by Stuart Nachbar, Daytripper University Contributor *
When I started my Web site, EducatedQuest, seven years ago I looked at it as a college guide first; any ideas that could turn it into a paying job would come much later. I learned a great deal about how to stretch limited funds to visit so many schools. In some cases I got help from the schools. Other things I learned by doing, sometimes making mistakes.
When you visit and compare colleges keep in mind that some hotels are more used to hosting high school students and parents than others. Start with the admissions office to ask for recommendations or check out the suggestions on their websites. They will not provide rates, but it is possible that they may help you get a discount at their favored hotels.
Here are a few more tips to help you manage the costs:
Take advantage of open houses, whenever you can
When you attend a junior open house in the spring or a junior/senior one in fall, you can gather all of the information that you need about the school within a few hours. The best open houses have a “resource fair” where you can introduce yourselves to admissions officers, faculty and staff who handle important areas such as career services, dining and residence life. You wll collect the business cards of every person that you meet who can help if you want to consider that school more seriously. The best open houses also provide breakfast and lunch on the college’s dime, a much appreciated benefit, especially if the food is good.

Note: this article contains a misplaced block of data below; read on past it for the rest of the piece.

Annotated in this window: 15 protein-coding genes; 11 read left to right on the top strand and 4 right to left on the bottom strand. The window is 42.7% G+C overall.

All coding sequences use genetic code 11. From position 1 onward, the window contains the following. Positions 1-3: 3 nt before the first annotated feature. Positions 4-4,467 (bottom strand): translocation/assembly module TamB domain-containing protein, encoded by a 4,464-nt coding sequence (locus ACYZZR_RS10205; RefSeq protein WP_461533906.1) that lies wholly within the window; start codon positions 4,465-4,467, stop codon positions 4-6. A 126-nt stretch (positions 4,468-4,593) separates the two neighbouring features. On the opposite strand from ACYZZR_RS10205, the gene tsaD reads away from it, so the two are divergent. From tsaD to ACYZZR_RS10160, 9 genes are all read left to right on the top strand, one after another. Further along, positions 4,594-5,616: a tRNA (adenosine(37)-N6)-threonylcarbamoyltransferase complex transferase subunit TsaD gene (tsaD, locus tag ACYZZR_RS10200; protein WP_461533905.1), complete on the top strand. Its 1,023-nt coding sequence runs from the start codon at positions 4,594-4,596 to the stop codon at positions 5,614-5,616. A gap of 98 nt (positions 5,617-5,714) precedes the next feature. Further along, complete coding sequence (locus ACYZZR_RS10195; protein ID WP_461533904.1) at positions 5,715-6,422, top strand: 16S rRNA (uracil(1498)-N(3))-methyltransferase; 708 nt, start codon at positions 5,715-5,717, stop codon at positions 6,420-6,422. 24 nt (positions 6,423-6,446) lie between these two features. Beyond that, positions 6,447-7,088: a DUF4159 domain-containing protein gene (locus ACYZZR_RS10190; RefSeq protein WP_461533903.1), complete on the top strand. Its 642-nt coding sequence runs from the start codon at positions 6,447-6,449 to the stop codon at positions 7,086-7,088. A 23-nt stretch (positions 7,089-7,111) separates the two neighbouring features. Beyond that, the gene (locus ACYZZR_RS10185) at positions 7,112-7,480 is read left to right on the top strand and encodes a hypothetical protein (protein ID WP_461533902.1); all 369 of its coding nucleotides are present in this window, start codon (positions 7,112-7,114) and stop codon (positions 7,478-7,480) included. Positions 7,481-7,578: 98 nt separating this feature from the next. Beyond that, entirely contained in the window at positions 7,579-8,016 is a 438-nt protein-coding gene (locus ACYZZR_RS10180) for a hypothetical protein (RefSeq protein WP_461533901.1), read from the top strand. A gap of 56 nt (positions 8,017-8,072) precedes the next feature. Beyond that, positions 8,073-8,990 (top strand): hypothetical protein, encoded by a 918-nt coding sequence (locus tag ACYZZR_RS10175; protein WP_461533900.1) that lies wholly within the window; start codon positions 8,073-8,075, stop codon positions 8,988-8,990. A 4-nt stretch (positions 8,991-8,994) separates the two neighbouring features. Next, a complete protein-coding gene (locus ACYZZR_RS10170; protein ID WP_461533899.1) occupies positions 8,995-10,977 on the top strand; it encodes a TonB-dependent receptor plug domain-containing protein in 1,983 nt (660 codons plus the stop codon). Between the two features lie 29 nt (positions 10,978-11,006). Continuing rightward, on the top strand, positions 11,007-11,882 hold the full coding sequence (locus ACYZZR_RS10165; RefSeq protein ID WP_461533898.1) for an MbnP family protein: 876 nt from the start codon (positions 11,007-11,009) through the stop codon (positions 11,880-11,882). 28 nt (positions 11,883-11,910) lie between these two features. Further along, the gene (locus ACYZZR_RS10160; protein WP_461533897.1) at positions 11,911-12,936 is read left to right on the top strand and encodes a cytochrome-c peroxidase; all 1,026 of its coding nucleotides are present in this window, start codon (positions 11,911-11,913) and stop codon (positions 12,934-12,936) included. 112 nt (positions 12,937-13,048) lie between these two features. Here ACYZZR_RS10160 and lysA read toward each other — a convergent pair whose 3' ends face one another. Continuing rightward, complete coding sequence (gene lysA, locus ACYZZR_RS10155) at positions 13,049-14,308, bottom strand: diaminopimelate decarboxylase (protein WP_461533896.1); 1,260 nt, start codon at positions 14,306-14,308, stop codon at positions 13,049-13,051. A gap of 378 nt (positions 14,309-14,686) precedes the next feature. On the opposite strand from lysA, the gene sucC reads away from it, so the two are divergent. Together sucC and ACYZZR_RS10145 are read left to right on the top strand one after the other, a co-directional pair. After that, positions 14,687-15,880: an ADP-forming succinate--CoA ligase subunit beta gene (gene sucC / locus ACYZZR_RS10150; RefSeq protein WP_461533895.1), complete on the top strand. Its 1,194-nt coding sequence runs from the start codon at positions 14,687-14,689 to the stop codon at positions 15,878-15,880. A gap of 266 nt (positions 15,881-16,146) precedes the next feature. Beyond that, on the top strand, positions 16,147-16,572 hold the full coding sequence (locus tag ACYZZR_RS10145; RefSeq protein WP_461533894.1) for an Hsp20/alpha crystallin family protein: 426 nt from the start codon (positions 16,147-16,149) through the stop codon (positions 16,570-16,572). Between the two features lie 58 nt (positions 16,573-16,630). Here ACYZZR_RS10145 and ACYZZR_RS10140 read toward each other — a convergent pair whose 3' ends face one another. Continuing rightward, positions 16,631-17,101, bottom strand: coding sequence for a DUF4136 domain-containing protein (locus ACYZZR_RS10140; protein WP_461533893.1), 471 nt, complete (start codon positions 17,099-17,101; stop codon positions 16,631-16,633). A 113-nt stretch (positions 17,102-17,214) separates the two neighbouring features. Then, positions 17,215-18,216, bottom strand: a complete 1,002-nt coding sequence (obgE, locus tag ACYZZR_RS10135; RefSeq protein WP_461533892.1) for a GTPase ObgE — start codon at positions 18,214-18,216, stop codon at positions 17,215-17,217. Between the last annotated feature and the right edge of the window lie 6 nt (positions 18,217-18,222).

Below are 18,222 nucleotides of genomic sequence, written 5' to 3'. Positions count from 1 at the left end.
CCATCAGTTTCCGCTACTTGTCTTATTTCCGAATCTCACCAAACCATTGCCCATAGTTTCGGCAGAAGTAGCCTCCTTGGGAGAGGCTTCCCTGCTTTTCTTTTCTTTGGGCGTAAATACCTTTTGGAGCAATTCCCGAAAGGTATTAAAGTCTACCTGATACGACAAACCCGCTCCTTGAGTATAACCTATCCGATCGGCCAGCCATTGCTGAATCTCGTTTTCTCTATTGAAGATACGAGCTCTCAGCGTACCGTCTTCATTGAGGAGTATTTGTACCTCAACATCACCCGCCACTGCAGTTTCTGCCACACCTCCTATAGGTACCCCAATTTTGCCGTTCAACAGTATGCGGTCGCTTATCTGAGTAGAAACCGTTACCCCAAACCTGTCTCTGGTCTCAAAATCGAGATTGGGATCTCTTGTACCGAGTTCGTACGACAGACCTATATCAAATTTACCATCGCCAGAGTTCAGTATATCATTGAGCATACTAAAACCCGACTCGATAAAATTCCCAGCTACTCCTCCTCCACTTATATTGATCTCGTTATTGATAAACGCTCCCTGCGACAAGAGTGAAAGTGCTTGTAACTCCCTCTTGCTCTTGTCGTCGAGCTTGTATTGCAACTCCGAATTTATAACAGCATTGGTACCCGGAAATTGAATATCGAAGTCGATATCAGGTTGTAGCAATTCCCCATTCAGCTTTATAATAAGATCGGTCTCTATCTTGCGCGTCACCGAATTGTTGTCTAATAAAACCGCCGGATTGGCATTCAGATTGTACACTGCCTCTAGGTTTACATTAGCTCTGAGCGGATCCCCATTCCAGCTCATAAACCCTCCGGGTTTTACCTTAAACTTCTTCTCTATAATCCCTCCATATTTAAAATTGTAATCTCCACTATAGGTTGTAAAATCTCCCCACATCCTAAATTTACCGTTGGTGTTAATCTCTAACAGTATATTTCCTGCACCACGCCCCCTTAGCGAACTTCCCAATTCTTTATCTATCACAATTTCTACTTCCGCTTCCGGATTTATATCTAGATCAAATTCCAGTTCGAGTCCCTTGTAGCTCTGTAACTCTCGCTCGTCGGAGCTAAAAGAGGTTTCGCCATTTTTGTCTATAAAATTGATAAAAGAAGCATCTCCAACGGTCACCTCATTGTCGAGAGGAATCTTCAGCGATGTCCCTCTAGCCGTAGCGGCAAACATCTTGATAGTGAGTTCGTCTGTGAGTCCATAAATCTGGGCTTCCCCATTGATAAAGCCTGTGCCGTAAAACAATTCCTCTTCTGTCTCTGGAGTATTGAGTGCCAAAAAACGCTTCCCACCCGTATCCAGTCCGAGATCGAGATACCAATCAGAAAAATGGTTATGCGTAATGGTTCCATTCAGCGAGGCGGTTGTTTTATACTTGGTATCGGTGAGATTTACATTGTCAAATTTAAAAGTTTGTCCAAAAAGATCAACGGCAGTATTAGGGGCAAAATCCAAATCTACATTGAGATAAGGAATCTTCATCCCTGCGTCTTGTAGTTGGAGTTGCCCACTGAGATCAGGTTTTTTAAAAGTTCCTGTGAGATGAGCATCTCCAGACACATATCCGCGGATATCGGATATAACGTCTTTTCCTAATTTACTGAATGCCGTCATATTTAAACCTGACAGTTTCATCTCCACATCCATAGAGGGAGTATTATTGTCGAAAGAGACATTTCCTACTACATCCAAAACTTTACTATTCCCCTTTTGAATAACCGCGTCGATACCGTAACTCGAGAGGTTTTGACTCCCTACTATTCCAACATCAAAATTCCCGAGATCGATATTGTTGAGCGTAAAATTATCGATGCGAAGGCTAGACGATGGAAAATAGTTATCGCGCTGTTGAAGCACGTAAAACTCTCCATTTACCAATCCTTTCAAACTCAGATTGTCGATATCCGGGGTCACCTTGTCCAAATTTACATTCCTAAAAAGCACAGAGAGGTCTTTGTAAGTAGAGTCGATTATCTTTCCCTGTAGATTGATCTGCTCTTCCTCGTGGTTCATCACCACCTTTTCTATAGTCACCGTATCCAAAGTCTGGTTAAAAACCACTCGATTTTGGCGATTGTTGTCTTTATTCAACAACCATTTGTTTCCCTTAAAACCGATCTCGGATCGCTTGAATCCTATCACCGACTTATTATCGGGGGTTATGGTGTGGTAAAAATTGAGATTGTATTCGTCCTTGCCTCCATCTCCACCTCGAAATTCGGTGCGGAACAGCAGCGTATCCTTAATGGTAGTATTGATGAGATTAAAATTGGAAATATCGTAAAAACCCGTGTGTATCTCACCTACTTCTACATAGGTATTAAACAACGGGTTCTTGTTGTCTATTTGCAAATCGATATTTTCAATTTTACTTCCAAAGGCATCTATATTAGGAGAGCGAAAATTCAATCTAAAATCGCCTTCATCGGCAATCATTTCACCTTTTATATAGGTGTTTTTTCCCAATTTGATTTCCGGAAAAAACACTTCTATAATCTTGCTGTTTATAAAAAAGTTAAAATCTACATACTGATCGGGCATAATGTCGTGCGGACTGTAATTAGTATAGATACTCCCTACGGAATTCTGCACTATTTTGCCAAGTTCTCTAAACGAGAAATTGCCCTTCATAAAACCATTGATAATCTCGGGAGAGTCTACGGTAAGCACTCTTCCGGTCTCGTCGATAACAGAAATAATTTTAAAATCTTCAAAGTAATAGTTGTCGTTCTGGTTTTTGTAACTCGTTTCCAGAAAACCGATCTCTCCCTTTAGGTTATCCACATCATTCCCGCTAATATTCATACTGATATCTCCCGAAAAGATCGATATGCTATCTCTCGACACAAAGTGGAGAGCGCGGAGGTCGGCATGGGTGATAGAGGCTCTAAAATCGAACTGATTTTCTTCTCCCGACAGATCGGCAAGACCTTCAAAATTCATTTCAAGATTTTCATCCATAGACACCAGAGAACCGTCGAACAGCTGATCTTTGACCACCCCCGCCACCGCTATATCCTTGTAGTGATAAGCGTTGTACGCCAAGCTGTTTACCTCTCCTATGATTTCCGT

Avoid football weekends at “football schools”
The local hotels boost their rates for Friday and Saturday nights to accommodate the sports fans. If you are visiting one of these schools for the first time, chances are that you will need to stay at a hotel further from campus, and deal with the hassles of finding parking. Go to campus from Sunday through Thursday then get out of town before the fans pour in.
The best hotel deals may come from the hotel itself
When I started traveling to colleges I booked hotel reservations on outside Web sites, believing that they offered the lowest prices. I learned that I paid a lower price if I called the hotel directly, using the Web site’s price as a guide, mentioning that I was there to visit the college. I have never paid more than the discounted price on the Web site, and have always found the hotel more accommodating when I checked in after I told them that their staff made the reservation.
Consider hotel rates and locations carefully
I am happiest when I stay at hotels that are within walking distance of anything that I wanted to see on campus. Parking is difficult on many college campuses, and few lots are free. I have also found that hotels that serve breakfast buffets generally charge $20 or more per person per night than family hotels that do not. You will rarely pay $20 per person for a similar breakfast, even in a major city. If you travel as a group, it might also pay to compare hotel rates with stays available through Airbnb.
When it comes to swag the local entrepreneurs undercut the campus bookstore
Visit any college town with a major university and you will find at least one local store that will give you a better price on t-shirts and sweatshirts than the campus bookstore. Lately, I’ve noticed more college socks, which are even cheaper.
If you are not happy with your hotel service, say so.
I have gotten a gift card that paid for three dinners at a sports bar and a free night at a competing hotel by complaining of poor service. Unhappy people are not shy to get the word out on social media. Smart hotel operators try to avoid that.
College campus visits are more like mini-vacations than trips for business or high school events. You want to have as pleasant a time as you can at as many schools as you can.
An independent college and graduate school admissions advisor based in Central New Jersey, Stuart Nachbar blogs on higher education at EducatedQuest.com. For more about his writing and services, contact him at email@example.com